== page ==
Sustainability ratings vary by oversight body, country, and spend category. There are multiple frameworks and standards such as the Global Reporting Initiative’s (GRI) sustainability standards, Sustainability Accounting Standards Board (SASB), and ISO 26000 for social responsibility that make it possible to compile sustainability data. Since most large companies use one or more of these frameworks to report their overall sustainability data to investors and stakeholders, it is important that their supply chain assessment program be aligned with those criteria and management system indicators. Even staying on top of these standards is a complex effort, and with additional fragmentation by industry and geography, it can be hard for sustainability directors to stay focused on what they are trying to deliver for the business.
This level of complexity is what led EcoVadis to develop one rating that indicates a supplier’s sustainability performance across 21 different factors. Digital tools have made it possible to address the significant scope of the data and data sources required to create such a score and preserve its reliability over time. Flagging changes in supplier sustainability ratings is just as critical as assessing them in the first place, requiring automated notifications and pre-set tolerance levels.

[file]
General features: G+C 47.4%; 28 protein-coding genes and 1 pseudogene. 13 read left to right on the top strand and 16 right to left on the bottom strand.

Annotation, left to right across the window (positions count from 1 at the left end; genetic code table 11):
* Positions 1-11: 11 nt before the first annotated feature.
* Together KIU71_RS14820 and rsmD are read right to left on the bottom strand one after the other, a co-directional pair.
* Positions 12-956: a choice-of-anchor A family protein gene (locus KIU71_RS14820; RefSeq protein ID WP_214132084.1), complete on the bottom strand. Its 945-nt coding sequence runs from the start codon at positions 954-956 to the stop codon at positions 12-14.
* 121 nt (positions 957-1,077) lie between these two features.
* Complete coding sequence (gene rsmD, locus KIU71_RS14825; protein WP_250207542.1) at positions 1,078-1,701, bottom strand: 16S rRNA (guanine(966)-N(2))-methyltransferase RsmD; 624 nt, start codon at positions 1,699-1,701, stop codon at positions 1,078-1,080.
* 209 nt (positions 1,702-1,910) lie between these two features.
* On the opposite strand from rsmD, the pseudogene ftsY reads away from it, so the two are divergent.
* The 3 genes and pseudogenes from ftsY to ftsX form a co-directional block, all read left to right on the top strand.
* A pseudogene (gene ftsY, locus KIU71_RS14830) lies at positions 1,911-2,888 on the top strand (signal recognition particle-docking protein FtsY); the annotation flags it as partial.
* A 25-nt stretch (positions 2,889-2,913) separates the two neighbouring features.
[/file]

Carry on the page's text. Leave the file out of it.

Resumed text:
EcoVadis supplier scores provide actionable insights in Sievo’s Sustainability Dashboard
Thaler recommends a two-pronged approach to practically incorporating sustainability performance information in an existing supply chain:
Sustainability Among Strategic Partners:
These are the suppliers a company collaborates closely with, and without whom they may lose their competitive advantage. These suppliers should carry high sustainability ratings and be committed to continuous improvement, with the full support of their most important customers.
Poor Sustainability and Tail Spend:
Existing suppliers with low scores - even when they are just present in long tail spend - should be worked out of the supply base and replaced with more sustainable alternatives. Not only does this demonstrate that the company is taking a logically consistent approach to sustainability, it protects them from negative press in the case that even a small supplier is accused of undesirable practices.